The great American book of biography, illustrious Americans: their lives and great achievements (Google eBook)
Hamilton Wright Mabie, William Garnett, Allen Clapp Thomas, Edward Sylvester Ellis, William Wilfred Birdsall, Willis Fletcher Johnson, Frances Elizabeth Willard, International Publishing Co. (Philadelphia, Pa.)
International Publishing Company, 1896 - United States - 737 pages
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Adams afterward American Andrew Jackson army attack battle became Beecher began Blaine born Boston British campaign captured CHARLES FREDERICK CRISP Church College command Confederate Congress Constitution death declared defeated dollars early elected England English famous father fight fleet force Franklin friends Garfield Garrison Governor Grant Greeley guns Hamilton Henry Clay honor Horace Greeley hundred Indians Jackson Jefferson John John Adams John Quincy Adams land Lincoln lived March Massachusetts McClellan miles Missouri Compromise nation navy negro never nomination North party patriotism Philadelphia political popular President prisoners railroad railway received Republican returned river says Senate sent Seward Sherman ships slave slavery soldiers soon South South Carolina speech success Thomas thousand tion took troops Uncle Tom's Cabin Union Union army United United States Senator vessels victory Virginia vote Washington Webster York young
Page 237 - I do not expect the Union to be dissolved, I do not expect the house to fall, but I do expect it will cease to be divided. It will become all one thing, or all the other. Either the opponents of slavery will arrest the further spread of it, and place it where the public mind shall rest in the belief that it is in...
Page 199 - When my eyes shall be turned to behold for the last time the sun in heaven, may I not see him shining on the broken and dishonored fragments of a once glorious Union ; on States dissevered, discordant, belligerent; on a land rent with civil feuds, or drenched, it may be, in fraternal blood!
Page 199 - I not see him shining on the broken and dishonored fragments of a once glorious Union; on States dissevered, discordant, belligerent! on a land rent with civil feuds, or drenched, it may be, in fraternal blood! Let their last feeble and lingering glance rather behold the gorgeous ensign of the Republic, now known and honored throughout the earth, still full high advanced,* its arms and trophies streaming in their original lustre, not a stripe erased or polluted, not a single star obscured, bearing...
Page 102 - THE SACRED RIGHTS OF MANKIND ARE NOT TO BE RUMMAGED FOR AMONG OLD PARCHMENTS OR MUSTY RECORDS. THEY ARE WRITTEN, AS WITH A SUNBEAM, IN THE WHOLE VOLUME OF HUMAN NATURE, BY THE HAND OF THE DIVINITY ITSELF ; AND CAN NEVER BE ERASED OR OBSCURED BY MORTAL POWER.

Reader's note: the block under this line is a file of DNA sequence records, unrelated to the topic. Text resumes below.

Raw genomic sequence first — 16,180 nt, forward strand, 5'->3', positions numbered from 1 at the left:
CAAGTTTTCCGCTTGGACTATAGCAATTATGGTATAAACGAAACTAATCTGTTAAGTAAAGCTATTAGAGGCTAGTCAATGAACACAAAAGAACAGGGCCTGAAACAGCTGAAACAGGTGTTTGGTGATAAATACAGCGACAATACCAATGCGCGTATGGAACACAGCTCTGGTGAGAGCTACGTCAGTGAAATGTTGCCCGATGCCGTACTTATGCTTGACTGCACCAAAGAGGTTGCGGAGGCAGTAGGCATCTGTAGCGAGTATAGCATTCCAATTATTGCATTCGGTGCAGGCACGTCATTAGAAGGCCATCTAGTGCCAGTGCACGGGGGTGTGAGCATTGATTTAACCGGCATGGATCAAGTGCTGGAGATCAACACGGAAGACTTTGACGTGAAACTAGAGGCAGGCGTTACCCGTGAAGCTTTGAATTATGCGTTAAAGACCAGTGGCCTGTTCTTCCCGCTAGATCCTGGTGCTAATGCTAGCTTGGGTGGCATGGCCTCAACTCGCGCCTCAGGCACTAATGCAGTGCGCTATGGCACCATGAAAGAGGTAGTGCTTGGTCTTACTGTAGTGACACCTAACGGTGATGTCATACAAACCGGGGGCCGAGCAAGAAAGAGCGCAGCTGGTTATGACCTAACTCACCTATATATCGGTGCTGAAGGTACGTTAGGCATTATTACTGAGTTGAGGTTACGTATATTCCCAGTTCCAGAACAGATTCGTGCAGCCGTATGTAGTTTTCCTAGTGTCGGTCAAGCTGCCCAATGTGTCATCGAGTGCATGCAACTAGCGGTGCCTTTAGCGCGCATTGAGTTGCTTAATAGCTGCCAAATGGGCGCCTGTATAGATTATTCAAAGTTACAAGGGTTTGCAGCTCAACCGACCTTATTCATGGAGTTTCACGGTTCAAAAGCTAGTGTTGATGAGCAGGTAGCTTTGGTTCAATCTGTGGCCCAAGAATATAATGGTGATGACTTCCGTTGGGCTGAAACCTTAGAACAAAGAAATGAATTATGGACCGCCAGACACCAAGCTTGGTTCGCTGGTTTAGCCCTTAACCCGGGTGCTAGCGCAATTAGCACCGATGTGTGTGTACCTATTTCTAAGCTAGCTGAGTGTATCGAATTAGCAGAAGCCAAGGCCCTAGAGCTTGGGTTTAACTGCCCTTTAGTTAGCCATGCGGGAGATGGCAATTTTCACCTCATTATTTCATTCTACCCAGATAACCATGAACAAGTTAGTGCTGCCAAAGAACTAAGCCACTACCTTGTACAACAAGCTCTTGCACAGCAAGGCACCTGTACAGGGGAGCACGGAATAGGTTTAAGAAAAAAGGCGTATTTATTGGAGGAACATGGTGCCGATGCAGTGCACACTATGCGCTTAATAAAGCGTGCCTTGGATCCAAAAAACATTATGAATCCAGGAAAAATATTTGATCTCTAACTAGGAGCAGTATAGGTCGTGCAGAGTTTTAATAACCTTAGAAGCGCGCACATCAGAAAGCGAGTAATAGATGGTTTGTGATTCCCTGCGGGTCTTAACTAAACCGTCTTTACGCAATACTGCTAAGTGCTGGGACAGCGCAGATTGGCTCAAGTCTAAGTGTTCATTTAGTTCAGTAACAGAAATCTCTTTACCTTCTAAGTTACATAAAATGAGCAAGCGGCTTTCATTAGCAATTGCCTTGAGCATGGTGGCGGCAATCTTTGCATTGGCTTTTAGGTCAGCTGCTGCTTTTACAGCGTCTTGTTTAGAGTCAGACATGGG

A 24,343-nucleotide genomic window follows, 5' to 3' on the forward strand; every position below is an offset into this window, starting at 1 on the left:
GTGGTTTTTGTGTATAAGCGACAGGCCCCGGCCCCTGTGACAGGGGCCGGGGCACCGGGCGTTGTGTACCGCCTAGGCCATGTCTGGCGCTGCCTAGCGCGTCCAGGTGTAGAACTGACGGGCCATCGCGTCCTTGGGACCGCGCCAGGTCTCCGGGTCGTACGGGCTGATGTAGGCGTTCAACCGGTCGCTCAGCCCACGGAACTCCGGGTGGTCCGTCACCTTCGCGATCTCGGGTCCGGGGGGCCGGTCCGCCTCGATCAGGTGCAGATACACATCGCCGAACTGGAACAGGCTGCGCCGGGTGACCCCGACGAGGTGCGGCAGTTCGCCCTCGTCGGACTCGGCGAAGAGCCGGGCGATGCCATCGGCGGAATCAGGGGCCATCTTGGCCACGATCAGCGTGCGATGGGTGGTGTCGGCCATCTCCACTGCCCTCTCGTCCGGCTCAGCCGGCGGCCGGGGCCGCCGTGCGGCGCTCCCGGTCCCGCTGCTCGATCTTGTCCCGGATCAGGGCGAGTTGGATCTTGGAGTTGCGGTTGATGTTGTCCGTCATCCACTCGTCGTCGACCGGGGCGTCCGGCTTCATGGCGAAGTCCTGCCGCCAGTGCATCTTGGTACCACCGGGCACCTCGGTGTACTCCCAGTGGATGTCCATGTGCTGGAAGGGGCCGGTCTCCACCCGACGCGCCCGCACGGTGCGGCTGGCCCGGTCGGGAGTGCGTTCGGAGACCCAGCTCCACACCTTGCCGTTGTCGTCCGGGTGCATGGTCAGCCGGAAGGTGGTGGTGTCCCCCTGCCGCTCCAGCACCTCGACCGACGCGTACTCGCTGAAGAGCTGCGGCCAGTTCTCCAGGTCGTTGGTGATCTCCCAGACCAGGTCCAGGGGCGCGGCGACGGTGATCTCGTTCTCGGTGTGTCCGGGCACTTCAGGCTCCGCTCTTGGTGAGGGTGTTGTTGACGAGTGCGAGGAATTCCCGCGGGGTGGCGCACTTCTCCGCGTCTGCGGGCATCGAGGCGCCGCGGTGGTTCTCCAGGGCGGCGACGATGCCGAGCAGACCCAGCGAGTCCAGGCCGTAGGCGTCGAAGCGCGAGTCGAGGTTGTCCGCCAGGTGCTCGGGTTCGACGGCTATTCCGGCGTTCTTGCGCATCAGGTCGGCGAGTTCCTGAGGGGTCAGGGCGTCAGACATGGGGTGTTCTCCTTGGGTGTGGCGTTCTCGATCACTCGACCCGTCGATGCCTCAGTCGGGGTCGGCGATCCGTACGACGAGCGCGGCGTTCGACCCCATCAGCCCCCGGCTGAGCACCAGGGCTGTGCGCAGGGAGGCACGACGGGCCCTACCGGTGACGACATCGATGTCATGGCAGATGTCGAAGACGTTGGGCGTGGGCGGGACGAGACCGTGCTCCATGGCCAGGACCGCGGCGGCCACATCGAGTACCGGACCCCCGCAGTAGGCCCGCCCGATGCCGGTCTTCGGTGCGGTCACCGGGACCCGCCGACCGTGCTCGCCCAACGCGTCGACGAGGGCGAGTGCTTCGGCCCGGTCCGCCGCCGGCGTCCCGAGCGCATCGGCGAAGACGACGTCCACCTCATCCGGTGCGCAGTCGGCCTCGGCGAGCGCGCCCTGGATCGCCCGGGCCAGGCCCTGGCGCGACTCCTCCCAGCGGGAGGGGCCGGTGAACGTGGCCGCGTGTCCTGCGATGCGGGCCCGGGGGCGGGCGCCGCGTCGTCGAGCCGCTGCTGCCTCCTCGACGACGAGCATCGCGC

Page 669 - O Beautiful ! my Country ! ours once more ! Smoothing thy gold of war-dishevelled hair O'er such sweet brows as never other wore, And letting thy set lips, Freed from wrath's pale eclipse, The rosy edges of their smile lay bare, What words divine of lover or of poet Could tell our love and make thee know it, Among the Nations bright beyond compare ? What were our lives without thee ? What all our lives to save thee ? We reck not what we gave thee ; We will not dare to doubt thee, But ask whatever...
Page 84 - I will be very frank with you. I was the last to consent to the separation; but the separation having been made, and having become inevitable, I have always said, as I say now, that I would be the first to meet the friendship of the United States as an independent power.
Page 249 - Fondly do we hope, fervently do we pray, that this mighty scourge of war may speedily pass away. Yet, if God wills that it continue until all the wealth piled by the bondman's two hundred and fifty years of unrequited toil shall be sunk, and until every drop of blood drawn with the lash shall be paid by another drawn with the sword, as was said three thousand years ago, so still it must be said : " The judgments of the Lord are true and righteous altogether.
Page 60 - Thus I went up Market Street as far as Fourth Street, passing by the door of Mr. Read, my future wife's father, when she, standing at the door, saw me, and thought I made, as I certainly did, a most awkward, ridiculous appearance.
Page 62 - In order to secure my credit and character as a tradesman, I took care not only to be in reality industrious and frugal, but to avoid all appearances to the contrary.
Page 199 - Liberty first, and Union afterwards, — but everywhere, spread all over in characters of living light, blazing on all its ample folds, as they float over the sea and over the land, and in every wind under the whole heavens, that other sentiment, dear to every true American heart, — Liberty and Union, now and forever, one and inseparable.